- Prasat Ta Meuan. A complex of three structures built in the 12th–13th centuries around the time of the Cambodian king Jayavarman VII. The largest building is Prasat Ta Meuan Thom. It is surrounded by an outer wall, and contains a large central rectangular building on a north-south axis. To the south is Prasat Ta Meuan Toht, a smaller structure, with an outer wall. The last and smallest of three is Prasat Ta Meuan, a small building with no wall, approximately 15 m x 5 m. All of these buildings show signs of disrepair and looting. A return journey by taxi to the complex will cost you ~2,000 baht. There are occasional excursion buses, when there is sufficient interest. Check with your hotel or travel agent. There is no on-site English language assistance, nor much information about the complex. There may still be unexploded land mines from the days of the Khmer Rouge. Stay on the paths and do not wander into the surrounding jungle. Free.
- Elephant Roundup. A three day-long event where elephants roam the streets of Surin and perform in various activities: soccer, beauty contests, battle re-enactments, and the like.
Surin has a fantastic night market. Be sure to try the Isaan sausage and Laos-style flattened chicken (gai yang), but be careful with the som tam (papaya salad)!
In addition to the night market Surin is liberally endowed with small restaurants, and the usual street vendors. Also the major hotels have reasonably priced menus.
Surin is not known for its many bars, but there are a few places offering drinks and nightlife. Most are located near the Thong Tarin Hotel. Adjacent to the TT are two streets lined with small bars, restaurants, karaoke bars, and go-go bars. The larger hotels also have bars and restaurants. There are also several small restaurants managed or owned by expats scattered around town. The largest is the "Farang Connection", followed by the Oasis, "The Beach in Surin" and N & N's German Restaurant, all near the bus station.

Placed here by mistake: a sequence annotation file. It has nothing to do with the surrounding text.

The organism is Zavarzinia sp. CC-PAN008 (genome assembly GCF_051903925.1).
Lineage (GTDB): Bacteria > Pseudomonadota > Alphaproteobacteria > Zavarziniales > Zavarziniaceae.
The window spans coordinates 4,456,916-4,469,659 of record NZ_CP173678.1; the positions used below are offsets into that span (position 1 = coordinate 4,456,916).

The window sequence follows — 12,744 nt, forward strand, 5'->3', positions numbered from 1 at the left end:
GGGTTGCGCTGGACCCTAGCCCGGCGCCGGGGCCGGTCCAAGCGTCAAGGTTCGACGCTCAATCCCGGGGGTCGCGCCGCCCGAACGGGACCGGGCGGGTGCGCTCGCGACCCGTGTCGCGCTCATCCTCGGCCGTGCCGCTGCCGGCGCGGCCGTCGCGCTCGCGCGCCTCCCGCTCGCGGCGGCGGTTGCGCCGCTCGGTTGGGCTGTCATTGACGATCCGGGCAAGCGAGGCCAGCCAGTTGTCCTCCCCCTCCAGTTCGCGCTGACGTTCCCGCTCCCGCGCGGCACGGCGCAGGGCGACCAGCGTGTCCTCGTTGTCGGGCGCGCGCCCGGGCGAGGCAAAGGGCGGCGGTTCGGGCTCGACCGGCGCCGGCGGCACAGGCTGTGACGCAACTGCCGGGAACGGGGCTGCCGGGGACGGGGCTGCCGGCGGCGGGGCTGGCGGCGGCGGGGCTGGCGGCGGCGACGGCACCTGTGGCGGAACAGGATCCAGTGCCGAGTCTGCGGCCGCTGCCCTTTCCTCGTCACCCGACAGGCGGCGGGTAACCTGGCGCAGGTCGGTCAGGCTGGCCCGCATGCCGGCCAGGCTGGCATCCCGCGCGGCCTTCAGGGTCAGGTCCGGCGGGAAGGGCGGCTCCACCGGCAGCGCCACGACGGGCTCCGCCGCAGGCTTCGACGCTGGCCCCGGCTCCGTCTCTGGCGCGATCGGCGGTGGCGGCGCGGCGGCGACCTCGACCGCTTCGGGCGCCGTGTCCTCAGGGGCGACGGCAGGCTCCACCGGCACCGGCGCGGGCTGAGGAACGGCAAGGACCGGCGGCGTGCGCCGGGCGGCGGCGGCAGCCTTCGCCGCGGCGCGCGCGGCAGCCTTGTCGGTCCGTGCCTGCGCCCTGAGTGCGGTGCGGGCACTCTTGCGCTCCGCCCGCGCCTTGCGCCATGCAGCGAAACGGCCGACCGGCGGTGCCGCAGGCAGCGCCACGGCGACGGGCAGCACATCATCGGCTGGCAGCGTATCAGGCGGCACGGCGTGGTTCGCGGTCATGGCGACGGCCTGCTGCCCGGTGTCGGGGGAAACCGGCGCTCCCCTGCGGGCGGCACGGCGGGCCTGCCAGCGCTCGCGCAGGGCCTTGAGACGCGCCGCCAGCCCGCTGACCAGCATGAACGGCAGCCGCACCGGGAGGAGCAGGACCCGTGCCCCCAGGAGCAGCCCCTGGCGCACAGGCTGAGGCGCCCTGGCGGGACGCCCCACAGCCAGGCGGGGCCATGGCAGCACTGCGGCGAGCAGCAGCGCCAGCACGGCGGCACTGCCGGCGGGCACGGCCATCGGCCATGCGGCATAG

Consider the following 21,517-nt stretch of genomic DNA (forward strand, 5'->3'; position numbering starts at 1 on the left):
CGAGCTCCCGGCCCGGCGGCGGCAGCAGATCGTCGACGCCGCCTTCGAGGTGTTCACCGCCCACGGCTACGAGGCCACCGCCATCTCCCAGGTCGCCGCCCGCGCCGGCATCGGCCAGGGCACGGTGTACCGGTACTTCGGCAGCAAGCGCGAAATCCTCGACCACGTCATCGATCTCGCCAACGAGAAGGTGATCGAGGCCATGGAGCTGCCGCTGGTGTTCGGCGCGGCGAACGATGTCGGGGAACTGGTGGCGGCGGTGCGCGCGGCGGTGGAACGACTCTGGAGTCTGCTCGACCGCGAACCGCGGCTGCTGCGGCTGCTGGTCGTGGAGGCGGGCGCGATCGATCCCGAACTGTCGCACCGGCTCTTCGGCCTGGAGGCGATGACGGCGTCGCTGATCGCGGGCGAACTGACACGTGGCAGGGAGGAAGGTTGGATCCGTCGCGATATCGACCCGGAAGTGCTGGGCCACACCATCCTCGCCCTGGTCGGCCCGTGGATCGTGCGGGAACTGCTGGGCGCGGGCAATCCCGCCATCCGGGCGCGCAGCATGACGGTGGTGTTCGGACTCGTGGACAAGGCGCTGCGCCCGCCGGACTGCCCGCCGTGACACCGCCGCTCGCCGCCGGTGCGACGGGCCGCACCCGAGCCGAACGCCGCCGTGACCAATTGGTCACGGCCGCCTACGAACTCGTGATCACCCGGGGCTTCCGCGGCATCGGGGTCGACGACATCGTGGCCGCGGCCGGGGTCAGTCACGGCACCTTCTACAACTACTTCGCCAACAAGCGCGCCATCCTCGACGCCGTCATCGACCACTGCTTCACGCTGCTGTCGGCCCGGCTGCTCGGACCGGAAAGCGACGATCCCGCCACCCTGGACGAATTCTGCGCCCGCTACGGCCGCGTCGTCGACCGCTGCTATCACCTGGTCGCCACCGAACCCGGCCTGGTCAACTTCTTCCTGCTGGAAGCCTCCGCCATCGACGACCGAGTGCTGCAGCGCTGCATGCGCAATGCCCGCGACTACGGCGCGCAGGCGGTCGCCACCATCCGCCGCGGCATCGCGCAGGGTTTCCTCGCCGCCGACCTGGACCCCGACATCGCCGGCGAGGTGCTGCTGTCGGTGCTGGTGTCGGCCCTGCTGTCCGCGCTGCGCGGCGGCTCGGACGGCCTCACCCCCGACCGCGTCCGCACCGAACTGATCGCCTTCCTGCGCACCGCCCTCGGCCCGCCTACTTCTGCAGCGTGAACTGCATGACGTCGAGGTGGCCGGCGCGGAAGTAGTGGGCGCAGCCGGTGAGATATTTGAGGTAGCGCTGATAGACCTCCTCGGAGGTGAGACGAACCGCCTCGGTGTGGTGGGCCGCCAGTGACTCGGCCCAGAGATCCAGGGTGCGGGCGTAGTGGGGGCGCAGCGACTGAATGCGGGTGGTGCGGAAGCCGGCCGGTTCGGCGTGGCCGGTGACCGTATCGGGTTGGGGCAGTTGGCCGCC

- Petchaskem Hotel (500 m from the bus station). An older hotel.
- Surin Majestic (next to the bus station). The newest and best looking hotel in Surin. 1,200+ baht.
- One Fu Hotel, Near IQ Modern Trade and merely a few kilometers with many important places such as Robinson shopping mall and other attractions., e-mail: firstname.lastname@example.org. Boutique & modern style hotel in Surin. 550+ baht.
- Thong Tarin Hotel, about 500 m from the bus station. Clean and tidy, and with an attached Rose Bath House, where a tired male can find female companionship. Swimming pool, snooker club. 1,100+ baht.
- TK Mansions, 87 Krungsrinai, Muang District (It is located across the street from the Municipal Government Building), ☎ +66 92-092-2631-2, +66 89-681-8150. T.K. Mansions is on the street where the Night Market is every evening. The building is new and it is connected to the latest fiber optic internet service in Thailand, which guarantees a good quality internet connection for everyone. A long term stay is also possible. Just ask the manager, Mrs. Sue, who speaks English very well. 500 Baht per night.
- Cambodia is accessible via the Chong Chom/O'Smach border crossing. The drive into Cambodia becomes very scenic as the road descends the Dangrek Mountains. At the border, between the two countries' immigration offices, are a couple of casino hotels. Visas are issued at this border, make sure you only pay USD20 for a Cambodian tourist visa. Touts will try to convince you to pay more. On the Cambodian side, O'Smach town, a collection of attap huts and unpaved streets, is less than 1 km down the hill from the immigration offices. It has at least three guesthouses for those arriving late and not able to make onward travel. It also has a market with cafes and a branch of Acleda Bank (no ATM).
Paramount Angkor Transport runs buses to Samraong and beyond from O'Smach town. Look for the attap hut with bus advertisements on the highway at the turning to the town. On the Thai side, minibuses run from Chong Chom to Surin (60 baht).
|Routes through Surin|
|Bangkok ← Buriram ←||W E||→ Si Saket → Ubon Ratchathani|